Moshman has friends at the David Letterman and Jay Leno shows, and sometimes he forwards them tapes of unusual material. He sent Bennett's segments to New York and told Bennett what he'd done. "I realized the moment I said it that I'd made a mistake. Because the next two times I saw him he kept saying, 'OK, I'm goin' from Chicago to Letterman. Here's the plan, OK. Network TV. I'm there.'" Moshman didn't have the heart to tell Bennett that the producers had rejected him as a guest. "This is about as gentle a soul as you can find," Moshman told them, but they weren't convinced.
In January 1996 Bennett appeared again on Wild Chicago. This time he improvised songs on the el based on passengers' suggestions. He introduced himself as the Man Who Would Not Stop Singing. While Bennett had seemed lovably eccentric in the first episode, he seemed much shakier in the second. His singing was still strong, but he looked weak and considerably older than before. The physical difference was startling.
Soon afterward, Moshman got a call from one of Bennett's friends. She said Bennett was "healing" and wouldn't be in touch for a while. She wouldn't say specifically what he was healing from. "That was a little heavy for me," Moshman says. "I started feeling guilty about exposing him to a lot of pressure. Being on camera, his health wasn't great, and so forth. I didn't want to keep pushing it. But he's such a creative individual. He's gotta have a reason to keep creating all these songs and poems and cartoons, putting them in the book for the day when someone will hang a star on his dressing room. I wouldn't ever want to rain on his parade or deflate the balloon at all, because he's just a source of an abundant amount of material. The guy is very talented, and there's no denying that."
I went to the Edgewater apartment Bennett shares with his roommate Alison on a Wednesday afternoon in November. The place was much as I remembered it--small, clean, and sparsely furnished, with several tambourines hanging on the walls. He sang a song called "Christmas on a Chessboard." It included the lines, "Bishop of the heart, bless the rooks / Pawns and kings, he is your God," and ended with a resounding "Checkmate...amen!"
"That's very nice," I said. "So what's been going on?"
He'd placed classified ads in the Reader and the Tribune: "Songwriter seeks creative artists to perform his songs and work on creative ideas." He said he'd received dozens of calls and was inviting people over to his apartment to "audition." He showed me a list of phone numbers and played some messages off his answering machine. The previous night he'd auditioned a guy named Brett Sparks Larsen, who had arrived from San Francisco three years ago.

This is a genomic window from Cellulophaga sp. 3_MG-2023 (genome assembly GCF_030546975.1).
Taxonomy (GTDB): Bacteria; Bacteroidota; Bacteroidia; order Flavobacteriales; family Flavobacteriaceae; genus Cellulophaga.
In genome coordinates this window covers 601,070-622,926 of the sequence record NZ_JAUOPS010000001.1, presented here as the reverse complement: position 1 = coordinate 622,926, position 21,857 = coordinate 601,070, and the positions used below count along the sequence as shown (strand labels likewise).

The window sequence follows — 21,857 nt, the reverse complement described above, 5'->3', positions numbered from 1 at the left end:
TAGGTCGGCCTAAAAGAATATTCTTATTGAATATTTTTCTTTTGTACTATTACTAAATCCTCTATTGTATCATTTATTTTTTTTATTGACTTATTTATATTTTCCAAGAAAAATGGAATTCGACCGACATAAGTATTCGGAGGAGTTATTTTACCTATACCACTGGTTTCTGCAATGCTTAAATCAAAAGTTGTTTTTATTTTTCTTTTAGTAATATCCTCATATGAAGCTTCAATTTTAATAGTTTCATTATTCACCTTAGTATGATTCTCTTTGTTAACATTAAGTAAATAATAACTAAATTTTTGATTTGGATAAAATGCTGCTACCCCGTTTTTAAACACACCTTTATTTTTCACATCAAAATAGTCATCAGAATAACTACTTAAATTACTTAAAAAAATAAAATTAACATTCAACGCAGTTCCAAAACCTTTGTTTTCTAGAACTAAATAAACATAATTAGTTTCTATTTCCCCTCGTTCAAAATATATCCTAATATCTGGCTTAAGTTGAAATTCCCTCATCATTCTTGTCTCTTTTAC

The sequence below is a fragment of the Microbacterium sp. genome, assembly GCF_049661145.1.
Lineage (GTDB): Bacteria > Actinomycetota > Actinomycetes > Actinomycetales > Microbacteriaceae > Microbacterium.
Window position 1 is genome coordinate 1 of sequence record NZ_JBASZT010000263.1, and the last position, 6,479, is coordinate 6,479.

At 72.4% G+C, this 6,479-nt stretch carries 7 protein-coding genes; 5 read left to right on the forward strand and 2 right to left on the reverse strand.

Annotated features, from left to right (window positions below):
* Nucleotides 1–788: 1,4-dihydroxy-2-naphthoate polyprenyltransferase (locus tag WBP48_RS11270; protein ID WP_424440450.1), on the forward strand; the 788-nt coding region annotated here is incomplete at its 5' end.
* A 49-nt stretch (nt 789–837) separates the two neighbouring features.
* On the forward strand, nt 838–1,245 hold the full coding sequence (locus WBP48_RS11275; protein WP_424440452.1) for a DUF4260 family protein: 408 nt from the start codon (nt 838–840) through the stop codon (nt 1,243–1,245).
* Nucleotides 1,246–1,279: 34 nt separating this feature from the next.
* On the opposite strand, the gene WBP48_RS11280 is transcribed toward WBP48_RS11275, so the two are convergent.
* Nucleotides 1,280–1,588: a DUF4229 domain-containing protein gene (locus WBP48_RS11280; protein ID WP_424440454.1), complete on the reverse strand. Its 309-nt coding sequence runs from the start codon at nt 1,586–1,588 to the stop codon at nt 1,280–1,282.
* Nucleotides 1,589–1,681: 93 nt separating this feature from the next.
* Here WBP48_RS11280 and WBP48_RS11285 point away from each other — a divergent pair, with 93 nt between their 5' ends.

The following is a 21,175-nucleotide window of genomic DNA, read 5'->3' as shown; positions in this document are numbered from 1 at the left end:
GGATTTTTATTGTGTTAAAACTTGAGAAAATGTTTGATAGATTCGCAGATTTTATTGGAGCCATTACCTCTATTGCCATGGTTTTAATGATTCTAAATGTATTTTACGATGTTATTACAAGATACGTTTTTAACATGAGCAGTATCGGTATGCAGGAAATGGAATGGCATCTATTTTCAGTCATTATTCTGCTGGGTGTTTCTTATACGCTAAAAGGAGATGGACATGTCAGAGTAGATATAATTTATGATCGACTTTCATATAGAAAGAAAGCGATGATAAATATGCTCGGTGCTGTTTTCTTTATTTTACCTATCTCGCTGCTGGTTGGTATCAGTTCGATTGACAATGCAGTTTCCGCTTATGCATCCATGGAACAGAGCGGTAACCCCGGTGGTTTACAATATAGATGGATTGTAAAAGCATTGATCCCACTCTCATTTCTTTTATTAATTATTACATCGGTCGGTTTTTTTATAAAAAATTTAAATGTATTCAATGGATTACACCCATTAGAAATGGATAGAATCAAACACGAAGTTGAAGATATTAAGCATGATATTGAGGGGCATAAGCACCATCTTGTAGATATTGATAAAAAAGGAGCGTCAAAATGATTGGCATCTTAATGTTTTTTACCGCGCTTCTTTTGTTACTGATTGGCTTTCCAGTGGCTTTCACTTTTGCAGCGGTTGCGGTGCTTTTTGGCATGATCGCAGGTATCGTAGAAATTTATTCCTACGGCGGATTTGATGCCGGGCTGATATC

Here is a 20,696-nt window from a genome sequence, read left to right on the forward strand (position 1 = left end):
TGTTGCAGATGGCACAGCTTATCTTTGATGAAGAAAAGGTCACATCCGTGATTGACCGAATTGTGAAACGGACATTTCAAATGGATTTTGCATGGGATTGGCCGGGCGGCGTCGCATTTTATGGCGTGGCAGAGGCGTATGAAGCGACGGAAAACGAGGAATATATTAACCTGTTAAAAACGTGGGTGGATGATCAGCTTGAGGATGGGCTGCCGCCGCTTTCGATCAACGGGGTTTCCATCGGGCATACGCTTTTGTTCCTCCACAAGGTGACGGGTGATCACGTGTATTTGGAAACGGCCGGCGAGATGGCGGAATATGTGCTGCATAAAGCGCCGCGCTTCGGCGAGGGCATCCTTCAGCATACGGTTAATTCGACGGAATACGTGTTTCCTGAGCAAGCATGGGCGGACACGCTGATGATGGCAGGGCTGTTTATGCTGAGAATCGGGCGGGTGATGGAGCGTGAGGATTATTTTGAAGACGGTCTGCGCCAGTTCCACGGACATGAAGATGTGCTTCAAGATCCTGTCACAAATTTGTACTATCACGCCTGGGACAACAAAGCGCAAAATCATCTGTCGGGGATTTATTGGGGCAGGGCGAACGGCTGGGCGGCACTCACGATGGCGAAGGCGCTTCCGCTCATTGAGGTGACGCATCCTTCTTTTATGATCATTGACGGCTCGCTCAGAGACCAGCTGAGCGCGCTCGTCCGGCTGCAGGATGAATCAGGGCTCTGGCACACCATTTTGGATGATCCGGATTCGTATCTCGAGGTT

Larsen operates a small recording studio out of his home and has played in several bands. His audition, he later told me, consisted mostly of listening to Bennett sing. "He started doing a song about me calling him on the phone and how he could make things happen for me. I've played with all sorts of musicians. I tend to have a weakness for the offbeat. But he can really sing, and he can play that tambourine like nothing else. I've never heard anybody play tambourine like that before. His enthusiasm is contagious. There was a woman there auditioning at the same time. He was so excited about her. She was in her late 50s and singing a standard like 'Satin Doll' or something. I was amazed at how encouraging he was. He wanted to make her a star. I think that'd be great. I'd love to see a 55-year-old guy who's got no insides in the music industry succeed. But I would have to weigh the probability of such a thing."
Larsen said he told Bennett that he'd like to work with him in the future. According to Bennett, Larsen wanted him to serve as CEO of a record company that they were starting together. He told me he'd be writing "signature songs" for recording artists that he selected, and he'd also be singing himself.
"Are you sure you're going to be able to handle this?" I asked. "After all, before--"
"I just got sick," Bennett said. "No one can anticipate when they're going to get sick. I developed a terrible stomach disorder that almost killed me. Oh, there were a lot of times that I was incoherent in certain respects, and it was just not a steady realm of knowing what I wanted. There was an interplay with madness and what's here on the concrete ground. And I finally dealt with it on an intellectual level and find myself now on the concrete ground of reality. There was the prospect of going on the David Letterman show that might have just pushed it over the edge because I may not have been ready for the big time yet. Now I'm ready. Now I am ready for anything. Anyone can call, and I am ready to go on. Being the CEO of a record company is an exhilaratingly exciting opportunity for me. I am that enthusiastic. Nothing's going to deter me from getting my dreams, and if I can help young people make it, that'll be just a feeling of self-gratification for me, for sure. And I can do it. I can write. I've got some really great songs." He sang: